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Unity of Size





Bruegel’s painting of chaos and excitement “The Fight Between Carnival and Lent” is a busy confusion of small incidents taking place in the square of a little town.


There is no fixed focal point, the eye jumps from one small incident to another, meandering around the painting. The feeling of confusion is what makes this painting so interesting.


The unity brought about by the fact that all the separate incidents occupy similar small areas of the painting holds the work together and encourages the eye to wander randomly from incident to incident.

Pieter Brueghel the Elder (1526/1530–1569) [Public domain], via Wikimedia Commons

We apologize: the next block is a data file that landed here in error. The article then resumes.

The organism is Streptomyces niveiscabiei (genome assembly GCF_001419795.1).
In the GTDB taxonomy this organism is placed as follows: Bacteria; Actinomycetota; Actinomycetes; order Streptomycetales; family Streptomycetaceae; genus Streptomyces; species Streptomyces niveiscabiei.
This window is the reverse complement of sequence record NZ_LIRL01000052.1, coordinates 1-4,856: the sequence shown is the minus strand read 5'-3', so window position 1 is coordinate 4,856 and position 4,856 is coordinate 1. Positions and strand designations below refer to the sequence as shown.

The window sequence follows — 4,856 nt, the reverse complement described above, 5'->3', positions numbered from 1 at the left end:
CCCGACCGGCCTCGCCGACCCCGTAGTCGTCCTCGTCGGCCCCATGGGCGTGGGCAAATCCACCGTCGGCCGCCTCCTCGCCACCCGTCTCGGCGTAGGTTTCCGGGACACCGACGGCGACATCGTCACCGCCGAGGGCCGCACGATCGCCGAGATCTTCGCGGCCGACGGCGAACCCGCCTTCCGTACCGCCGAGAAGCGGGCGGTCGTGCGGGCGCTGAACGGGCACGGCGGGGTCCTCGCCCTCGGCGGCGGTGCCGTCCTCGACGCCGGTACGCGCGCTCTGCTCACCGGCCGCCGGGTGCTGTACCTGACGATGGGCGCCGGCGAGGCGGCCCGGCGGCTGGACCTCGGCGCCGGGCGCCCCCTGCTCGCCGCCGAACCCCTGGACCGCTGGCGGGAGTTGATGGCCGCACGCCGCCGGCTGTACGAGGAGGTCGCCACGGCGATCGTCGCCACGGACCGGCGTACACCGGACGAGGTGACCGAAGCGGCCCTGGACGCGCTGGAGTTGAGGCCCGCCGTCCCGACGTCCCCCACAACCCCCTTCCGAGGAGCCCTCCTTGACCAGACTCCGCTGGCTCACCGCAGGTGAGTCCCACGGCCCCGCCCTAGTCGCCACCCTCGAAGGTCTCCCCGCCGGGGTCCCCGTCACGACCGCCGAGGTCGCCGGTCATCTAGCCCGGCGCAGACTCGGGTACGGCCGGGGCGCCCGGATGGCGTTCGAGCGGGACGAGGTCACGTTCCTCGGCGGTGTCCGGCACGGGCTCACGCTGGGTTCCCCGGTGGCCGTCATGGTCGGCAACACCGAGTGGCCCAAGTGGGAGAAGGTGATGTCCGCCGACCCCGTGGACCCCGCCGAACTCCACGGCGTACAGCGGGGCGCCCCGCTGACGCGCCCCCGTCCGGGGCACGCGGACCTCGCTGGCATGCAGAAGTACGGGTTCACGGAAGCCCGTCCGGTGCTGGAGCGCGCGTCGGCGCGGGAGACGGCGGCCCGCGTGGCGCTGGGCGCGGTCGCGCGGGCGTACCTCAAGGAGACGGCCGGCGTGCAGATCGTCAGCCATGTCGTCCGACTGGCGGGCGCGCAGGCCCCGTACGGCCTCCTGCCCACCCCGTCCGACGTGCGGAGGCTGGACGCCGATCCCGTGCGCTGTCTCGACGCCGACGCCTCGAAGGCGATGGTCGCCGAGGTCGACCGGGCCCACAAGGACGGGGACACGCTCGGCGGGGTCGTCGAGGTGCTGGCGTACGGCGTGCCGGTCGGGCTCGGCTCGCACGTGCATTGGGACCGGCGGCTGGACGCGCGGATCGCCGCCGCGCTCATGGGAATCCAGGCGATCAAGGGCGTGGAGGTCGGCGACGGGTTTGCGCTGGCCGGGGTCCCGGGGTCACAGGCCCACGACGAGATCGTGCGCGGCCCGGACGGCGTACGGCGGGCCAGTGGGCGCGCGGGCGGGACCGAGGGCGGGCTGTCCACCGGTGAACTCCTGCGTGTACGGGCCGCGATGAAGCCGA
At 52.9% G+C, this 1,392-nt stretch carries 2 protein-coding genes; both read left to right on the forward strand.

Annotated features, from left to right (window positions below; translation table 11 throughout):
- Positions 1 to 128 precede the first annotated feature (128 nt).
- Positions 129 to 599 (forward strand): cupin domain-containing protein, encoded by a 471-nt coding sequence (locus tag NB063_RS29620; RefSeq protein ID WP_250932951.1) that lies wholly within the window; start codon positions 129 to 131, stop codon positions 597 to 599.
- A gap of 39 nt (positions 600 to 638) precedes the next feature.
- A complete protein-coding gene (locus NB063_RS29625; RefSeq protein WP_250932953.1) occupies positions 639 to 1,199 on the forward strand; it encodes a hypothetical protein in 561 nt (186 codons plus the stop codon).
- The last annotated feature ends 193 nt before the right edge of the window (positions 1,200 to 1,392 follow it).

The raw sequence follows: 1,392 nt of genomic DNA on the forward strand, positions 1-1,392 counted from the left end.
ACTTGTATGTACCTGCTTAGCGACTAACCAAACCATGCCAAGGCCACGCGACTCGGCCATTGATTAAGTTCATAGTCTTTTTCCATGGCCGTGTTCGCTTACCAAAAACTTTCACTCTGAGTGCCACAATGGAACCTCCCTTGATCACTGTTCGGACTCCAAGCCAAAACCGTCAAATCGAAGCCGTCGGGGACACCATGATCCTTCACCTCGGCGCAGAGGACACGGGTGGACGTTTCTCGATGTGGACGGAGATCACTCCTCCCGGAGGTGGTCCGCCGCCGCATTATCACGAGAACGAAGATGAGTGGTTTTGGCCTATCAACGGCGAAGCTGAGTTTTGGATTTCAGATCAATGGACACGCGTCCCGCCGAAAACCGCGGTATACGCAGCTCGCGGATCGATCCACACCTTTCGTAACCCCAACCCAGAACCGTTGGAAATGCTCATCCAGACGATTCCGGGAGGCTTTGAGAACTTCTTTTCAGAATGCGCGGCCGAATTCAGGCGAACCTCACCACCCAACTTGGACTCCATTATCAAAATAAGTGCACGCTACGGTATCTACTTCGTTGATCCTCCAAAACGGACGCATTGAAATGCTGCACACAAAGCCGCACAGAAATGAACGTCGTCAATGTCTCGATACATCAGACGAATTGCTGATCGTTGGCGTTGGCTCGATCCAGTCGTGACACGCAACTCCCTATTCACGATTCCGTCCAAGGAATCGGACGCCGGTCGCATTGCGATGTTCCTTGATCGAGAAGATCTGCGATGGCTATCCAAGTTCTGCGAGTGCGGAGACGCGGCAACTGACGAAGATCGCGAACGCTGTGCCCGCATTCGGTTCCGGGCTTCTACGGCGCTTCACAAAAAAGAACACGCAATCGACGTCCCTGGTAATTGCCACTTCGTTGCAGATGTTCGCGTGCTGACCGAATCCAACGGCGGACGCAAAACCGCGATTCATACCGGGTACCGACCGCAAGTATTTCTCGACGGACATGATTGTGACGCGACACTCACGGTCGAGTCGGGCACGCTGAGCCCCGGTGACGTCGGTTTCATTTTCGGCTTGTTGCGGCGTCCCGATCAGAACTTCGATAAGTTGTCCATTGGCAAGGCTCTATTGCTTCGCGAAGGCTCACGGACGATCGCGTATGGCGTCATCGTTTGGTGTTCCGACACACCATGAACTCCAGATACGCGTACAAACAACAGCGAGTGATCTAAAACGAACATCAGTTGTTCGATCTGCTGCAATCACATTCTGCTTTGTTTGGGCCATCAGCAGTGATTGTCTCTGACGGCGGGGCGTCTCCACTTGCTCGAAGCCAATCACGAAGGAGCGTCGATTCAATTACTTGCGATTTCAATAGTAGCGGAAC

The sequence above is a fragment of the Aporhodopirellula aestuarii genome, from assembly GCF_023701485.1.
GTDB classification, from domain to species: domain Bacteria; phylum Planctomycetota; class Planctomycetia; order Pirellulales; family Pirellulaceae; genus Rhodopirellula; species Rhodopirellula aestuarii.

Pieter Bruegel the Elder (1526/30-1569) “The Fight Between Carnival and Lent” (1559)

Kutná Hora is a small church near Prague, Czech Republic. The interior is decorated with the bones of thousands of dead bodies. This plinth is made up of hundreds of femurs with the hip ball to the outside. The unified size and even spacing of the bones create a bland, almost unnoticed, texture from something we are not used to seeing on this scale.

Kunta Hora Bones  © John Lovett

Kunta Hora Bones

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